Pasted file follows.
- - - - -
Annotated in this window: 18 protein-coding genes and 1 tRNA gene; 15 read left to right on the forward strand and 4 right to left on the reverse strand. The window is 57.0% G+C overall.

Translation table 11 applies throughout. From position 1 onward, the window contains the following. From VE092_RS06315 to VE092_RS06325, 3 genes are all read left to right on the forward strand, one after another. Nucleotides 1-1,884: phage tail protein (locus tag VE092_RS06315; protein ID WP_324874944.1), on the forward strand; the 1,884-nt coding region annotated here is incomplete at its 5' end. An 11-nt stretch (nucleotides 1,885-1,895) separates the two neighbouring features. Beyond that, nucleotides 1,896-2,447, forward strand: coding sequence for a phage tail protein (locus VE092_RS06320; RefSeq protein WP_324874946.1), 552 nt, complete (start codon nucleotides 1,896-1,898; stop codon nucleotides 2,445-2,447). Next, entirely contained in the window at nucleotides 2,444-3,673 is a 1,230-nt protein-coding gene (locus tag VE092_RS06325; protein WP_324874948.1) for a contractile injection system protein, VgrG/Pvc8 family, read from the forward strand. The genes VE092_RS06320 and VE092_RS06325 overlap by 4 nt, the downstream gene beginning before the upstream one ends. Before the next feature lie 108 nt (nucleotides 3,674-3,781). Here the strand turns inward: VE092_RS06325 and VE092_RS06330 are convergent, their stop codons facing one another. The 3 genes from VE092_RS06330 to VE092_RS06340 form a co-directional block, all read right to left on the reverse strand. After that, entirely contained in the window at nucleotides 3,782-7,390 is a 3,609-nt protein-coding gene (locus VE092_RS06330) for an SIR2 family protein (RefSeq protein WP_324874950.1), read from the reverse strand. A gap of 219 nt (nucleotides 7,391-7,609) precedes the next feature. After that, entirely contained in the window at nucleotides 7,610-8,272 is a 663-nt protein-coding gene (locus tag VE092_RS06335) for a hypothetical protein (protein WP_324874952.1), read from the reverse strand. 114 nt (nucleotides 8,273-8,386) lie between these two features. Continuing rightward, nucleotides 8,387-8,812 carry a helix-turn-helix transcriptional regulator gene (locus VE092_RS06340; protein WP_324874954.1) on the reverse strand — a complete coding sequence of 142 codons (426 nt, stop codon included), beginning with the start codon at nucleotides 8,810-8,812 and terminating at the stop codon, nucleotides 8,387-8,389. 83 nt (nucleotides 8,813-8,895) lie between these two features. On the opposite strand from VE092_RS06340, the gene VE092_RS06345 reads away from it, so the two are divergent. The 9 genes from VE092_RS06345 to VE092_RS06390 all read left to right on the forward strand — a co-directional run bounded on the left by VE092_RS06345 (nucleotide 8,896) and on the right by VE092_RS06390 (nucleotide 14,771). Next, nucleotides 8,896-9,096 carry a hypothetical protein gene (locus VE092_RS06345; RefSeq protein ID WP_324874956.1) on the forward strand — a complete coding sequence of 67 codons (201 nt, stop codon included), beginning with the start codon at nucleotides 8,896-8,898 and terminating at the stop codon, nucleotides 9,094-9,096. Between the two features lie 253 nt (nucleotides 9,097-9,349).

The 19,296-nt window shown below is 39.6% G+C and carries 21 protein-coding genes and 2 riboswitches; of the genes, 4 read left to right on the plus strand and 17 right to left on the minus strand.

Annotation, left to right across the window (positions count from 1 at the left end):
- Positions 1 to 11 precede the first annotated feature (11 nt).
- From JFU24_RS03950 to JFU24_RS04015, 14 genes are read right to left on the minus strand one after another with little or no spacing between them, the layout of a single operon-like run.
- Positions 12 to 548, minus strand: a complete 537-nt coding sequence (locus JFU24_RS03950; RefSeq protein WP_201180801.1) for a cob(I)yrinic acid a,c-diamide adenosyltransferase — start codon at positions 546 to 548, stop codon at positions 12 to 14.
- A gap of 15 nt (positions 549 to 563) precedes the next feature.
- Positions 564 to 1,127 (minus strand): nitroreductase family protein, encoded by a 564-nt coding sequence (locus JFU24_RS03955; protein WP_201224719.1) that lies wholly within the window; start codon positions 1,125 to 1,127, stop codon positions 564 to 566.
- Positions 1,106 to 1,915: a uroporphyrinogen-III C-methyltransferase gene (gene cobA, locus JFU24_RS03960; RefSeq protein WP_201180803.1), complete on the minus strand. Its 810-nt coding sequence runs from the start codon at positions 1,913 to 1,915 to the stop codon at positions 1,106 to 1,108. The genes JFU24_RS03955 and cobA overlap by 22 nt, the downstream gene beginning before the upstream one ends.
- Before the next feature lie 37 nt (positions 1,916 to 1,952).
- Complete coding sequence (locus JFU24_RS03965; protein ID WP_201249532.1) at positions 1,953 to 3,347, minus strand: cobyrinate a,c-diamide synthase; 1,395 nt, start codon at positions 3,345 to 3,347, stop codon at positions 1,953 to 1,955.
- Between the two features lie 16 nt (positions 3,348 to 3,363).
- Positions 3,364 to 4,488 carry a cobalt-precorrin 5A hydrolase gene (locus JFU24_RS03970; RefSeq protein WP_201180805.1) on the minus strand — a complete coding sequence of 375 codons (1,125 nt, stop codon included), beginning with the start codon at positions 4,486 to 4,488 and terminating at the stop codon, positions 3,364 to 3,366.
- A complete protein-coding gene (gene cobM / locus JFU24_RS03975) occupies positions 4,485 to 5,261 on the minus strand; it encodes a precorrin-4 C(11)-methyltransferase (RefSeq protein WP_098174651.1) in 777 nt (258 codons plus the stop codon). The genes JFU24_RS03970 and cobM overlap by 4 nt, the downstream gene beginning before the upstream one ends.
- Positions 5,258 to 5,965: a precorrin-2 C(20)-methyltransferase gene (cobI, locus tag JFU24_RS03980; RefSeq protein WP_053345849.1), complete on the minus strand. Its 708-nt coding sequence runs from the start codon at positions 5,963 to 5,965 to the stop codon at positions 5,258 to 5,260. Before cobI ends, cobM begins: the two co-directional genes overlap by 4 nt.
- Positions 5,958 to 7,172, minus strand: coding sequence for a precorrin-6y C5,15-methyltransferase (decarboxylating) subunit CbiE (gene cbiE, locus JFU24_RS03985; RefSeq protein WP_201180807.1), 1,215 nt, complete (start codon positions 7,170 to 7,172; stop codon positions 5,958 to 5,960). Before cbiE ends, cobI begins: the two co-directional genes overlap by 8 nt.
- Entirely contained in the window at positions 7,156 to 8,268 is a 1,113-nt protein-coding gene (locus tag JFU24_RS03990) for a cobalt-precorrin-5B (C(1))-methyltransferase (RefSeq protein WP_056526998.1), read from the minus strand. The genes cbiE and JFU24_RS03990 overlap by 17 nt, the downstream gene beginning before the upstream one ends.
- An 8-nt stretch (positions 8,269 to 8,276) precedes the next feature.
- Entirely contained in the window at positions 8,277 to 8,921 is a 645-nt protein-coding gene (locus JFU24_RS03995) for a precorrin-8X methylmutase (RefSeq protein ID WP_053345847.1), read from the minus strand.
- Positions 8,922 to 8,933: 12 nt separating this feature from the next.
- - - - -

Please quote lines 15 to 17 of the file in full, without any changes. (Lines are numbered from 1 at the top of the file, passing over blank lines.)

- A complete protein-coding gene (gene cobM / locus JFU24_RS03975) occupies positions 4,485 to 5,261 on the minus strand; it encodes a precorrin-4 C(11)-methyltransferase (RefSeq protein WP_098174651.1) in 777 nt (258 codons plus the stop codon). The genes JFU24_RS03970 and cobM overlap by 4 nt, the downstream gene beginning before the upstream one ends.
- Positions 5,258 to 5,965: a precorrin-2 C(20)-methyltransferase gene (cobI, locus tag JFU24_RS03980; RefSeq protein WP_053345849.1), complete on the minus strand. Its 708-nt coding sequence runs from the start codon at positions 5,963 to 5,965 to the stop codon at positions 5,258 to 5,260. Before cobI ends, cobM begins: the two co-directional genes overlap by 4 nt.
- Positions 5,958 to 7,172, minus strand: coding sequence for a precorrin-6y C5,15-methyltransferase (decarboxylating) subunit CbiE (gene cbiE, locus JFU24_RS03985; RefSeq protein WP_201180807.1), 1,215 nt, complete (start codon positions 7,170 to 7,172; stop codon positions 5,958 to 5,960). Before cbiE ends, cobI begins: the two co-directional genes overlap by 8 nt.